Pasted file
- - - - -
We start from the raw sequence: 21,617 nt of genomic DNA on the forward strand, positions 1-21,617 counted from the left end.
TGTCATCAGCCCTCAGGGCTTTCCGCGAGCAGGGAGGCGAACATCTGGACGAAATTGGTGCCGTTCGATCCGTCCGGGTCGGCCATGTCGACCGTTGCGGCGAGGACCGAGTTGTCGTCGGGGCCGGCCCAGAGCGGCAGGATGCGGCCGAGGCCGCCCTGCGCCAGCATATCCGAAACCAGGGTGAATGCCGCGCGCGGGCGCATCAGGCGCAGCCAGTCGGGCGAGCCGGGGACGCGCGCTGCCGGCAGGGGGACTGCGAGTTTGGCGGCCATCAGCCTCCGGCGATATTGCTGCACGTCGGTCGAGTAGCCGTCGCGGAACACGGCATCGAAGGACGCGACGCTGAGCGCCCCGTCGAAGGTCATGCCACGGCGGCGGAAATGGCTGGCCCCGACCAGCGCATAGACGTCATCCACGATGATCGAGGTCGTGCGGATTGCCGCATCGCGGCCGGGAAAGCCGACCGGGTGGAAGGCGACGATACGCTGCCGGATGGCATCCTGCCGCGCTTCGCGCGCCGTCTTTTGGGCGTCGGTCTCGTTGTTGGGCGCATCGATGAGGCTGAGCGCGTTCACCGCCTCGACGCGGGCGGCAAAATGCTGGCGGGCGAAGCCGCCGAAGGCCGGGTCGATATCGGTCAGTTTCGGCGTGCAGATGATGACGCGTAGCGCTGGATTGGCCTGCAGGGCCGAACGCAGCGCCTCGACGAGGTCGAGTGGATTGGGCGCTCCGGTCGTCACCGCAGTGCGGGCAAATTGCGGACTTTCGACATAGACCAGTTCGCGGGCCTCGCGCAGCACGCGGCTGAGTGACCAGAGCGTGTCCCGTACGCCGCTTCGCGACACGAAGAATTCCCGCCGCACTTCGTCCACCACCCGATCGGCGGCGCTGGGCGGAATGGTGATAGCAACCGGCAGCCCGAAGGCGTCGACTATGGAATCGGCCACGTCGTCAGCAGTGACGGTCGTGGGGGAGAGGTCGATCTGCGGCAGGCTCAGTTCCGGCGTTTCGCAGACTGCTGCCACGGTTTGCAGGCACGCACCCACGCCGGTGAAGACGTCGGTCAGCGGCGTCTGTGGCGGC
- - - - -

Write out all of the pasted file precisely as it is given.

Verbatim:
We start from the raw sequence: 21,617 nt of genomic DNA on the forward strand, positions 1-21,617 counted from the left end.
TGTCATCAGCCCTCAGGGCTTTCCGCGAGCAGGGAGGCGAACATCTGGACGAAATTGGTGCCGTTCGATCCGTCCGGGTCGGCCATGTCGACCGTTGCGGCGAGGACCGAGTTGTCGTCGGGGCCGGCCCAGAGCGGCAGGATGCGGCCGAGGCCGCCCTGCGCCAGCATATCCGAAACCAGGGTGAATGCCGCGCGCGGGCGCATCAGGCGCAGCCAGTCGGGCGAGCCGGGGACGCGCGCTGCCGGCAGGGGGACTGCGAGTTTGGCGGCCATCAGCCTCCGGCGATATTGCTGCACGTCGGTCGAGTAGCCGTCGCGGAACACGGCATCGAAGGACGCGACGCTGAGCGCCCCGTCGAAGGTCATGCCACGGCGGCGGAAATGGCTGGCCCCGACCAGCGCATAGACGTCATCCACGATGATCGAGGTCGTGCGGATTGCCGCATCGCGGCCGGGAAAGCCGACCGGGTGGAAGGCGACGATACGCTGCCGGATGGCATCCTGCCGCGCTTCGCGCGCCGTCTTTTGGGCGTCGGTCTCGTTGTTGGGCGCATCGATGAGGCTGAGCGCGTTCACCGCCTCGACGCGGGCGGCAAAATGCTGGCGGGCGAAGCCGCCGAAGGCCGGGTCGATATCGGTCAGTTTCGGCGTGCAGATGATGACGCGTAGCGCTGGATTGGCCTGCAGGGCCGAACGCAGCGCCTCGACGAGGTCGAGTGGATTGGGCGCTCCGGTCGTCACCGCAGTGCGGGCAAATTGCGGACTTTCGACATAGACCAGTTCGCGGGCCTCGCGCAGCACGCGGCTGAGTGACCAGAGCGTGTCCCGTACGCCGCTTCGCGACACGAAGAATTCCCGCCGCACTTCGTCCACCACCCGATCGGCGGCGCTGGGCGGAATGGTGATAGCAACCGGCAGCCCGAAGGCGTCGACTATGGAATCGGCCACGTCGTCAGCAGTGACGGTCGTGGGGGAGAGGTCGATCTGCGGCAGGCTCAGTTCCGGCGTTTCGCAGACTGCTGCCACGGTTTGCAGGCACGCACCCACGCCGGTGAAGACGTCGGTCAGCGGCGTCTGTGGCGGC